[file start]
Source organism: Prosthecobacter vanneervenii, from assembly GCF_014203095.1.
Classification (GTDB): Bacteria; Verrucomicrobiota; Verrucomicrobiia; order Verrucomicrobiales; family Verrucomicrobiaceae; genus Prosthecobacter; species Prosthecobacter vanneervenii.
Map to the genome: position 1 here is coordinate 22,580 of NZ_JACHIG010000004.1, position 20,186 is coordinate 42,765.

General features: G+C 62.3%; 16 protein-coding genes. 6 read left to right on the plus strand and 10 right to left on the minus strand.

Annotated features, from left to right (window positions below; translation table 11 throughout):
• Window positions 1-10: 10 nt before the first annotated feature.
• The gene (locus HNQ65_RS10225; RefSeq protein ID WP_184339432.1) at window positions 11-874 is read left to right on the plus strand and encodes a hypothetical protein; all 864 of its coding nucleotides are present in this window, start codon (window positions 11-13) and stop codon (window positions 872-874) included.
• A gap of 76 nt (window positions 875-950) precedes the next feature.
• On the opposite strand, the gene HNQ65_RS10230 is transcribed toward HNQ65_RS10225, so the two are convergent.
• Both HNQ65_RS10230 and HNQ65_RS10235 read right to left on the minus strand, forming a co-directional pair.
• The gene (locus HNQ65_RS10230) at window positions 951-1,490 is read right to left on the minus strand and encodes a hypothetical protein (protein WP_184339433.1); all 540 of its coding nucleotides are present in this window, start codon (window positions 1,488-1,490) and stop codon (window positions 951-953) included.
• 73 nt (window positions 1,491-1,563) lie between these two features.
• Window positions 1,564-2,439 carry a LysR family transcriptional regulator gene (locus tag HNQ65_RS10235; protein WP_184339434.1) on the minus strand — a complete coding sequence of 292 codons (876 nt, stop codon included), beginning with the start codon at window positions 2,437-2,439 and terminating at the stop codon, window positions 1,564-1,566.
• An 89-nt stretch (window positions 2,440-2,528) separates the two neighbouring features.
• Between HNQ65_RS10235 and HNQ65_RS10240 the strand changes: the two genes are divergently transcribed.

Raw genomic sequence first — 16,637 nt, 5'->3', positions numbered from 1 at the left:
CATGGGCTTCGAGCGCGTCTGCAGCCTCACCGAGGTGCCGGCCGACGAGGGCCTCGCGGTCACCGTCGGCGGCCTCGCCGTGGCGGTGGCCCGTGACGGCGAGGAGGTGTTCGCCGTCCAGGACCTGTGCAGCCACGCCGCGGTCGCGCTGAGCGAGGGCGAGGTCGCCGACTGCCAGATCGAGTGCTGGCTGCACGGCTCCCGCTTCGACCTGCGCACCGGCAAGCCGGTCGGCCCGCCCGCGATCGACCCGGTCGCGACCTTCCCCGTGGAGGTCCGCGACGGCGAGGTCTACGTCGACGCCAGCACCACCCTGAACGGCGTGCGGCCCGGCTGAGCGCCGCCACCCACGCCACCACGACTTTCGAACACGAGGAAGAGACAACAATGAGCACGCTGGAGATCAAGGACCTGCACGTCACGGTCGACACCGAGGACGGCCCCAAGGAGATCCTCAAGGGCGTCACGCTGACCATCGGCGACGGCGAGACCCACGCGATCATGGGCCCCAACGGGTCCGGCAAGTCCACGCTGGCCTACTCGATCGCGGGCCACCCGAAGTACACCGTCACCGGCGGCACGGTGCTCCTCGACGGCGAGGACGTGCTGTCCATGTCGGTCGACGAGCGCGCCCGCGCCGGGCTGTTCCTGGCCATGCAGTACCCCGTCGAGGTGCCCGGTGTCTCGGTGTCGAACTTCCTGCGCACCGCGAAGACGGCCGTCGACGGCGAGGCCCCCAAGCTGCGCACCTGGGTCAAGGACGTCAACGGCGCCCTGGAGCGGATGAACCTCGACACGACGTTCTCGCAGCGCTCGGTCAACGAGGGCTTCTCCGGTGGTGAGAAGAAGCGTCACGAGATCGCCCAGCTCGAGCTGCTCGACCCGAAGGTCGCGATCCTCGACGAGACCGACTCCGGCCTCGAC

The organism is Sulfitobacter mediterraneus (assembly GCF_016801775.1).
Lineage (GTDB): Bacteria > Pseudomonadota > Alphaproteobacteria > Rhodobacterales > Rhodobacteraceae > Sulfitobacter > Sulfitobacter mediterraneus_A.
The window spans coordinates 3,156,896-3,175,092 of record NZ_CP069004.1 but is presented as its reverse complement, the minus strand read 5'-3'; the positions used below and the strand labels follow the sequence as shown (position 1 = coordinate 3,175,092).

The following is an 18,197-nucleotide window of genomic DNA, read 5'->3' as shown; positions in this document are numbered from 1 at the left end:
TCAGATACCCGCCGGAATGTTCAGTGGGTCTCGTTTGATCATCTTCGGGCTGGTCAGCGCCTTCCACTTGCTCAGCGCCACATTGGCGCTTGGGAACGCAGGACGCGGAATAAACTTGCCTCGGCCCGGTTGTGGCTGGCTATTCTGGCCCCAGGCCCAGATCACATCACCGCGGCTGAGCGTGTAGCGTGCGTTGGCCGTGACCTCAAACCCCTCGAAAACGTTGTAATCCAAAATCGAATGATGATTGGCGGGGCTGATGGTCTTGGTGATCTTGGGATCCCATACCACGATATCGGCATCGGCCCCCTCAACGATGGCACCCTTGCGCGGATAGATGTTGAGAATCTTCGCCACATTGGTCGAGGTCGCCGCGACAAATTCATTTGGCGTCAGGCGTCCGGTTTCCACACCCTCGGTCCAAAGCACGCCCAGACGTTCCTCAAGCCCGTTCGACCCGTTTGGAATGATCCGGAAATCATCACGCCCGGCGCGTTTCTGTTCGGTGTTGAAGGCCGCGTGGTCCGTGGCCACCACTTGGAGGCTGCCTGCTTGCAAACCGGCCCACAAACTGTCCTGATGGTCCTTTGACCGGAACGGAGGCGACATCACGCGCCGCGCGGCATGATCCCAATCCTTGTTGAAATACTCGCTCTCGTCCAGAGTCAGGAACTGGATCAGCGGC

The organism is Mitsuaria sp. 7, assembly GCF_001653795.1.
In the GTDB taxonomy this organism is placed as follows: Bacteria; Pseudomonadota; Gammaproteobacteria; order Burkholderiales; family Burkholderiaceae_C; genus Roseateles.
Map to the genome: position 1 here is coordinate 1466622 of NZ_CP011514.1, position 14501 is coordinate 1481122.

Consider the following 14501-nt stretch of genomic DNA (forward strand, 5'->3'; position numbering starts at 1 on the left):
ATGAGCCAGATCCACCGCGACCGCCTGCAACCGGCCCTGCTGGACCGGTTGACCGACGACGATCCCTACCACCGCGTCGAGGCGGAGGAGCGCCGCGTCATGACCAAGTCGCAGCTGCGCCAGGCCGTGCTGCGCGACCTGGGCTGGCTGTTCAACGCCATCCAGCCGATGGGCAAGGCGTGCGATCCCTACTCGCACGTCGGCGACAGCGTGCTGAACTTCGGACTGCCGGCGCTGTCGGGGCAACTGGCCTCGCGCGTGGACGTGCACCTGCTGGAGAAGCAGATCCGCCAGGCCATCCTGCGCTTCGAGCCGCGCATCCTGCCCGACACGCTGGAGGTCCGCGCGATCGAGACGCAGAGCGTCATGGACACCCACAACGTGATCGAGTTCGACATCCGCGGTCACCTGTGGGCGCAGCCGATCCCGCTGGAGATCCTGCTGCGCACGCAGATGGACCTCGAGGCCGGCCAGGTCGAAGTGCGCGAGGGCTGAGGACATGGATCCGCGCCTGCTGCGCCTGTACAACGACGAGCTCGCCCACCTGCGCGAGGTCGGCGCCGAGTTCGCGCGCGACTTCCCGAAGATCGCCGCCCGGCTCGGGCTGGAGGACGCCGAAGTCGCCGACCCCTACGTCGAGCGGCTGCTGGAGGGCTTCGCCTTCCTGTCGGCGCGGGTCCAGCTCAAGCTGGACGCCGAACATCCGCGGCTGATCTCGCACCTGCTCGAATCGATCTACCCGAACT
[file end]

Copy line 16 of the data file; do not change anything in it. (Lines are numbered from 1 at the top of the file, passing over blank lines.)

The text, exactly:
Raw genomic sequence first — 16,637 nt, 5'->3', positions numbered from 1 at the left: